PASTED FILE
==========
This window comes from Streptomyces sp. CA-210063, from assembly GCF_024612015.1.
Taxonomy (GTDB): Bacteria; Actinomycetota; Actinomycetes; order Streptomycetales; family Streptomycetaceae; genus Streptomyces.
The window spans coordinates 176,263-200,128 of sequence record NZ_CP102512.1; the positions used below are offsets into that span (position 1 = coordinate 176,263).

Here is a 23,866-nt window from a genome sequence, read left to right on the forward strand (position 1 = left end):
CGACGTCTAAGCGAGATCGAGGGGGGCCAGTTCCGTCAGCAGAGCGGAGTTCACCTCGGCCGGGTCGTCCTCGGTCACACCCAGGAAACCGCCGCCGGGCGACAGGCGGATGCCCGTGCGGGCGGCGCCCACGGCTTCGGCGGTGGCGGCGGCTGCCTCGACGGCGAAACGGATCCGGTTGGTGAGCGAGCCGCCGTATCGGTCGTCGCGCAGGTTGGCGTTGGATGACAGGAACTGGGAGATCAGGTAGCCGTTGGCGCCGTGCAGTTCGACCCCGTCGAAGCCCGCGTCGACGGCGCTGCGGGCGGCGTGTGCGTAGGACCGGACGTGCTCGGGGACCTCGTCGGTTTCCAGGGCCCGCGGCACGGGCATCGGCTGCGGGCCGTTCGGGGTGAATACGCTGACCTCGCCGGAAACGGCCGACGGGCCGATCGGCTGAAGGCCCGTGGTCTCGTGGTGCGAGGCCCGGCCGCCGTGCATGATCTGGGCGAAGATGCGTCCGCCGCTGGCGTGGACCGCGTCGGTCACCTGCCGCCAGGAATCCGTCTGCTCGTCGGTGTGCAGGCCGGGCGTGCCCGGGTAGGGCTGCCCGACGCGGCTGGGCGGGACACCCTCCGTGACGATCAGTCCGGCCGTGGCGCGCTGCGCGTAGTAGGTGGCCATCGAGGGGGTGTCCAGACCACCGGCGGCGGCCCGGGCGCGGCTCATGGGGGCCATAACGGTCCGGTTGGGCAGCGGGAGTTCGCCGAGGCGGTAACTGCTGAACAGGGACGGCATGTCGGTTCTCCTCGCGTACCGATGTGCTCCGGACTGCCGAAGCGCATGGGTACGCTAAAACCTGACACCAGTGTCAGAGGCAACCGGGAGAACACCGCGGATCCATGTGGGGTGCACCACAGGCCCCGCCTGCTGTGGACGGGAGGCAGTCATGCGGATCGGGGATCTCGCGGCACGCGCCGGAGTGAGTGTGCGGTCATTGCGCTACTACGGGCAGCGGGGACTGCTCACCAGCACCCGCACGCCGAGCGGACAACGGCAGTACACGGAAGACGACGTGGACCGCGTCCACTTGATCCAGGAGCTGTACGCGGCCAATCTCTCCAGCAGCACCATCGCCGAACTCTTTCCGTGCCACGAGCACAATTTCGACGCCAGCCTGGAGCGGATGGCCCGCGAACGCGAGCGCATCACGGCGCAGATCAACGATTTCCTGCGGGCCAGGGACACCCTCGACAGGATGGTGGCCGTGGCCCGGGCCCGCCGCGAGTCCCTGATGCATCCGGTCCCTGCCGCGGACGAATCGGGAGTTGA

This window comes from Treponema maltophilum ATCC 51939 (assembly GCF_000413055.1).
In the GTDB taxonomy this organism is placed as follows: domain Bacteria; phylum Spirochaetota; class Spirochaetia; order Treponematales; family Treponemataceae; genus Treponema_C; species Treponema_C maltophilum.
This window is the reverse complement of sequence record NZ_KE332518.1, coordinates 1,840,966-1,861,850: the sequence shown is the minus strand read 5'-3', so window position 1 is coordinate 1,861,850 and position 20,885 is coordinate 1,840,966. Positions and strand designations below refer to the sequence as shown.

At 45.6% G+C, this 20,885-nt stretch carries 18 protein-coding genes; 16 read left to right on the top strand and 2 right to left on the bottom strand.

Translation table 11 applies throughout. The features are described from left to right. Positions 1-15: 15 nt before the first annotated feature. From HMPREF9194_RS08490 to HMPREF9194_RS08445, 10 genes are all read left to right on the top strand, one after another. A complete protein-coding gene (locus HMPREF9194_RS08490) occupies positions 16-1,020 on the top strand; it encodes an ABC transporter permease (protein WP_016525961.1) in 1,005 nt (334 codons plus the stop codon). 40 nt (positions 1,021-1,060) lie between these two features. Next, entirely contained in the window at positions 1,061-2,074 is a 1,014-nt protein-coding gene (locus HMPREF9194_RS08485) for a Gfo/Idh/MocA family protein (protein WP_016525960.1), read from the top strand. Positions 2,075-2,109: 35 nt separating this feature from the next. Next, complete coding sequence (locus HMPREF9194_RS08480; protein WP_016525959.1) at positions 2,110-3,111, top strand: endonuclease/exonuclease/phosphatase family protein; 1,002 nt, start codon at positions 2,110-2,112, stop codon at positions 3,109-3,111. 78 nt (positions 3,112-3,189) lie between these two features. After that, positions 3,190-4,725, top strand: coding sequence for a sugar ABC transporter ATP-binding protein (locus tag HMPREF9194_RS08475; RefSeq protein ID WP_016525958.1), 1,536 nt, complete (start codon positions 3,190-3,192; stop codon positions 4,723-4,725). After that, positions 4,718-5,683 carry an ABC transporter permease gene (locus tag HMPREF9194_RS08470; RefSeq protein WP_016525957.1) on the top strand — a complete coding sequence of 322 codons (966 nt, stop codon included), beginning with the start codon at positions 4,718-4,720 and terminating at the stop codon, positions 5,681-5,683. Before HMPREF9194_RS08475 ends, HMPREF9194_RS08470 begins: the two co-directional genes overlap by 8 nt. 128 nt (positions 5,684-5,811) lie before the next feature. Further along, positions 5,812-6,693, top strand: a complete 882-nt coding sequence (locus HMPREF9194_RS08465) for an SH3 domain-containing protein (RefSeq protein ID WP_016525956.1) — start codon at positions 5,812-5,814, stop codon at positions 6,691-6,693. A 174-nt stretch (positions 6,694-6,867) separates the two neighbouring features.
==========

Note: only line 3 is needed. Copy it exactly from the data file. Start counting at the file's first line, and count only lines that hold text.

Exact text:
The window spans coordinates 176,263-200,128 of sequence record NZ_CP102512.1; the positions used below are offsets into that span (position 1 = coordinate 176,263).